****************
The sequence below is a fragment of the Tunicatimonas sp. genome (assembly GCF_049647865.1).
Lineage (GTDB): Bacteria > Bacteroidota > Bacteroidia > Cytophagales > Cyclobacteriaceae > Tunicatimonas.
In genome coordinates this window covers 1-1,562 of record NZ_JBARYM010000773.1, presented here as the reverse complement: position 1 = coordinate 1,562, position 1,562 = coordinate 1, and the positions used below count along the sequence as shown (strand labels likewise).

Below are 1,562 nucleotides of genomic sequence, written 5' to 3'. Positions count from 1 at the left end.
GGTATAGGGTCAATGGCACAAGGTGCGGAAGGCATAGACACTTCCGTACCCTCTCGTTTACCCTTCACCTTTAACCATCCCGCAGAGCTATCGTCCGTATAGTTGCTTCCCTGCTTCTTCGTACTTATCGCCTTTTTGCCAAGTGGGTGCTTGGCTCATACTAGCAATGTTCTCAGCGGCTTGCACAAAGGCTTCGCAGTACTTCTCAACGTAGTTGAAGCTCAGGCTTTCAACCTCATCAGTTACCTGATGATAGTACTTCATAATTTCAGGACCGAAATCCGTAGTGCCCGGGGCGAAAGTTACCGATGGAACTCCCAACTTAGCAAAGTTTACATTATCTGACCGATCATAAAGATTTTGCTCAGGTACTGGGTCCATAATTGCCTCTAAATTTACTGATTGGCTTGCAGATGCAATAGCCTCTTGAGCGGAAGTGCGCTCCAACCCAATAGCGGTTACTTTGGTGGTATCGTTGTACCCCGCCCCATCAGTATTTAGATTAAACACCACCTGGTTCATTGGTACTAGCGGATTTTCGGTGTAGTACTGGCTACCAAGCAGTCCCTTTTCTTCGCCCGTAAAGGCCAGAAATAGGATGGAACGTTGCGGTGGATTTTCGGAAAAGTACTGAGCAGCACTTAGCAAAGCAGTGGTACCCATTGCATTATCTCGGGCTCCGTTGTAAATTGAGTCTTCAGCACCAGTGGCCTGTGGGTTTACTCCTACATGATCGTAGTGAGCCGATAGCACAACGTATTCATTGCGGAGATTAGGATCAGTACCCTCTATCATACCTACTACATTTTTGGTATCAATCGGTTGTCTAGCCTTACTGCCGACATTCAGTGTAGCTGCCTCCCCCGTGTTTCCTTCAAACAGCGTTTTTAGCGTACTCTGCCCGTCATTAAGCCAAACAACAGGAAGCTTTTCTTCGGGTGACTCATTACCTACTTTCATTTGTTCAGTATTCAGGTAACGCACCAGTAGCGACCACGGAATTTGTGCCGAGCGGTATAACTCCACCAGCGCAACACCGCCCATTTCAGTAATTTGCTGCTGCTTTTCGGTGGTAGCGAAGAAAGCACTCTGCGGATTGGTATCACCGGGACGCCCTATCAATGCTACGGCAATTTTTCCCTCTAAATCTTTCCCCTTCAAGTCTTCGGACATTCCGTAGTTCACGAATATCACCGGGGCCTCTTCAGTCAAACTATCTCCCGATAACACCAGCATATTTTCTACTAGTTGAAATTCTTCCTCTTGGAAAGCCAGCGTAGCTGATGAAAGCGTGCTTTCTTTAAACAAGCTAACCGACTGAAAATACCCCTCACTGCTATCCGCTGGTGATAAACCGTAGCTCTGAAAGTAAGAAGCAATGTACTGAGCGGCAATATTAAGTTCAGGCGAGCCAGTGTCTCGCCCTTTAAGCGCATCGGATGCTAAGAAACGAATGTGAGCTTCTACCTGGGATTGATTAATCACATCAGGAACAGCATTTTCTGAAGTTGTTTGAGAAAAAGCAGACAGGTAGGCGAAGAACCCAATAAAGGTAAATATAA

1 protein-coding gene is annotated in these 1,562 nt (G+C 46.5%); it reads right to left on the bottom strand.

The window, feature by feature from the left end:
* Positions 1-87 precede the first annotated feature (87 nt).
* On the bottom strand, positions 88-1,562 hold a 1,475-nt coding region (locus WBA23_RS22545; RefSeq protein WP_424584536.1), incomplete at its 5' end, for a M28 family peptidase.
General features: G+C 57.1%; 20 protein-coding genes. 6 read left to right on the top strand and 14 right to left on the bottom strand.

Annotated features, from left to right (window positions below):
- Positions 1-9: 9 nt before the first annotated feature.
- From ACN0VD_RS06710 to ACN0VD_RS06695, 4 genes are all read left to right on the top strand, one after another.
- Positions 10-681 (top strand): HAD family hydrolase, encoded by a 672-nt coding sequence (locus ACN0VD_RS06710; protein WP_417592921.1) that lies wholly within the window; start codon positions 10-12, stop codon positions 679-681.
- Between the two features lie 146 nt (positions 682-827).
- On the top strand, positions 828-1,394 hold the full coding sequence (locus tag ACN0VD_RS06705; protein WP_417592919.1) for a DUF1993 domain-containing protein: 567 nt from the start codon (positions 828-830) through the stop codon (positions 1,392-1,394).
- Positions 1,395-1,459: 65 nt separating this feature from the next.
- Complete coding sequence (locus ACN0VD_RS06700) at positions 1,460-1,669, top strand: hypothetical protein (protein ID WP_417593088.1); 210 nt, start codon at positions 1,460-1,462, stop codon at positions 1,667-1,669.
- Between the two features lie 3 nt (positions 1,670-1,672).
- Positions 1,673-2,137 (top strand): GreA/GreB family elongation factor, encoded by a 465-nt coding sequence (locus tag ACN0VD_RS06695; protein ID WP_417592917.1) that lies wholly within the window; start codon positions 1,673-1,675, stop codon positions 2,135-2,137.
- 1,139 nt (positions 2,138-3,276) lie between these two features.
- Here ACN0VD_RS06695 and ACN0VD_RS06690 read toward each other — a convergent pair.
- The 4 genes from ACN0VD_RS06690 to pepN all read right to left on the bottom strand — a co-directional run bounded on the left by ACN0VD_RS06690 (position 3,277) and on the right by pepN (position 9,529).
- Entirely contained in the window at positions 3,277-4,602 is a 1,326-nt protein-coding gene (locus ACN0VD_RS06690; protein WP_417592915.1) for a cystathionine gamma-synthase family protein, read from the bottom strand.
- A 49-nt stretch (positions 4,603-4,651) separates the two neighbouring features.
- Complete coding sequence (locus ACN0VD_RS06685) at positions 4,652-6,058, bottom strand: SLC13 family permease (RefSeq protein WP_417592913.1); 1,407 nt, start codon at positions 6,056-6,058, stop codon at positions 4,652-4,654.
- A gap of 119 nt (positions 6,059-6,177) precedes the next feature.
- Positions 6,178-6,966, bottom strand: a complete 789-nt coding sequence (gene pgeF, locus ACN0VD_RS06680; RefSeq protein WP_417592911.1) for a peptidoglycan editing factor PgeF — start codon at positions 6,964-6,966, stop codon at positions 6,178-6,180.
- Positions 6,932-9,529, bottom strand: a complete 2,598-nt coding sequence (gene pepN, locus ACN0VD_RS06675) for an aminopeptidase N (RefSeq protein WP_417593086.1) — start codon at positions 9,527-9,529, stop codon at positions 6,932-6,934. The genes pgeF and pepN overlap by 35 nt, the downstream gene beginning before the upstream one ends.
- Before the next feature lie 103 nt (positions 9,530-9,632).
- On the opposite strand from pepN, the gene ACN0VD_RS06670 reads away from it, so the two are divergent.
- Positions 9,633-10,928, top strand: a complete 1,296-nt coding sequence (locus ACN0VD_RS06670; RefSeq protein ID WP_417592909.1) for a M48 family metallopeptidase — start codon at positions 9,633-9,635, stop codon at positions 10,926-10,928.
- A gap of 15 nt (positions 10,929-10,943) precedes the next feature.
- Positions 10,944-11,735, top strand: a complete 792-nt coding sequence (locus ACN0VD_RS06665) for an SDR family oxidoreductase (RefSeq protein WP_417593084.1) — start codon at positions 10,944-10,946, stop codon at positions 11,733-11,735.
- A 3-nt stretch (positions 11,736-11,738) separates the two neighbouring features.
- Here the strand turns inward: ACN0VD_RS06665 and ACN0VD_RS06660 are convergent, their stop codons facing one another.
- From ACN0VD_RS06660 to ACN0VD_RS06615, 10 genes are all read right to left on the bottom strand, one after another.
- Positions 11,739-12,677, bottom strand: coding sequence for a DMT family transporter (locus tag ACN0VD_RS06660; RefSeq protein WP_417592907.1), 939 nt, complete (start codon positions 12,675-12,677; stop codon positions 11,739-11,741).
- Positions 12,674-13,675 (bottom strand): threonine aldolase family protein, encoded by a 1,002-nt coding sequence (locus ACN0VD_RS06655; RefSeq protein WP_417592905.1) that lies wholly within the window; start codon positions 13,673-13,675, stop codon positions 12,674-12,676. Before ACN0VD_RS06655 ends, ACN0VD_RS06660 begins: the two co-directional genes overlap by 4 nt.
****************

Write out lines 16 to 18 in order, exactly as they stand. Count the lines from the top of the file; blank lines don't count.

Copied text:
- On the top strand, positions 828-1,394 hold the full coding sequence (locus tag ACN0VD_RS06705; protein WP_417592919.1) for a DUF1993 domain-containing protein: 567 nt from the start codon (positions 828-830) through the stop codon (positions 1,392-1,394).
- Positions 1,395-1,459: 65 nt separating this feature from the next.
- Complete coding sequence (locus ACN0VD_RS06700) at positions 1,460-1,669, top strand: hypothetical protein (protein ID WP_417593088.1); 210 nt, start codon at positions 1,460-1,462, stop codon at positions 1,667-1,669.